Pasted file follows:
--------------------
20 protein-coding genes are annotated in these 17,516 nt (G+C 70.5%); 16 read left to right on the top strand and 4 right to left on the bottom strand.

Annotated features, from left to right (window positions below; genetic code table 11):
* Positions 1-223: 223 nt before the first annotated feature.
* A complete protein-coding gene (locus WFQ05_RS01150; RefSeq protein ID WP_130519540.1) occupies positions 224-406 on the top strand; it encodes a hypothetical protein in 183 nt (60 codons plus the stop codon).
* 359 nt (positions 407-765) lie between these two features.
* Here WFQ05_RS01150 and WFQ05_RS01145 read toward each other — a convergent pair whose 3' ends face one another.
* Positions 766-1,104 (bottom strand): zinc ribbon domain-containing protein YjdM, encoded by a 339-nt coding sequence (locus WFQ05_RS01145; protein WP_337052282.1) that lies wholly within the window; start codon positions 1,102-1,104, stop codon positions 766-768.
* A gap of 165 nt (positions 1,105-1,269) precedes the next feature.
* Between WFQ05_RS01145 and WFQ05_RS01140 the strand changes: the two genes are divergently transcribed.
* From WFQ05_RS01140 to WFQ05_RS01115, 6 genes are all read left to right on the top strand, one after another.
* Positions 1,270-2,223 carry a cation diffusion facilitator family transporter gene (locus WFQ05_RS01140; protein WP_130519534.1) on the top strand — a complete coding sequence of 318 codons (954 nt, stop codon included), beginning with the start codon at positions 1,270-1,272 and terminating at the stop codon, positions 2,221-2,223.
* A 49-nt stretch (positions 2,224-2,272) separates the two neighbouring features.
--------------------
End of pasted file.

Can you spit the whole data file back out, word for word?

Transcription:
20 protein-coding genes are annotated in these 17,516 nt (G+C 70.5%); 16 read left to right on the top strand and 4 right to left on the bottom strand.

Annotated features, from left to right (window positions below; genetic code table 11):
* Positions 1-223: 223 nt before the first annotated feature.
* A complete protein-coding gene (locus WFQ05_RS01150; RefSeq protein ID WP_130519540.1) occupies positions 224-406 on the top strand; it encodes a hypothetical protein in 183 nt (60 codons plus the stop codon).
* 359 nt (positions 407-765) lie between these two features.
* Here WFQ05_RS01150 and WFQ05_RS01145 read toward each other — a convergent pair whose 3' ends face one another.
* Positions 766-1,104 (bottom strand): zinc ribbon domain-containing protein YjdM, encoded by a 339-nt coding sequence (locus WFQ05_RS01145; protein WP_337052282.1) that lies wholly within the window; start codon positions 1,102-1,104, stop codon positions 766-768.
* A gap of 165 nt (positions 1,105-1,269) precedes the next feature.
* Between WFQ05_RS01145 and WFQ05_RS01140 the strand changes: the two genes are divergently transcribed.
* From WFQ05_RS01140 to WFQ05_RS01115, 6 genes are all read left to right on the top strand, one after another.
* Positions 1,270-2,223 carry a cation diffusion facilitator family transporter gene (locus WFQ05_RS01140; protein WP_130519534.1) on the top strand — a complete coding sequence of 318 codons (954 nt, stop codon included), beginning with the start codon at positions 1,270-1,272 and terminating at the stop codon, positions 2,221-2,223.
* A 49-nt stretch (positions 2,224-2,272) separates the two neighbouring features.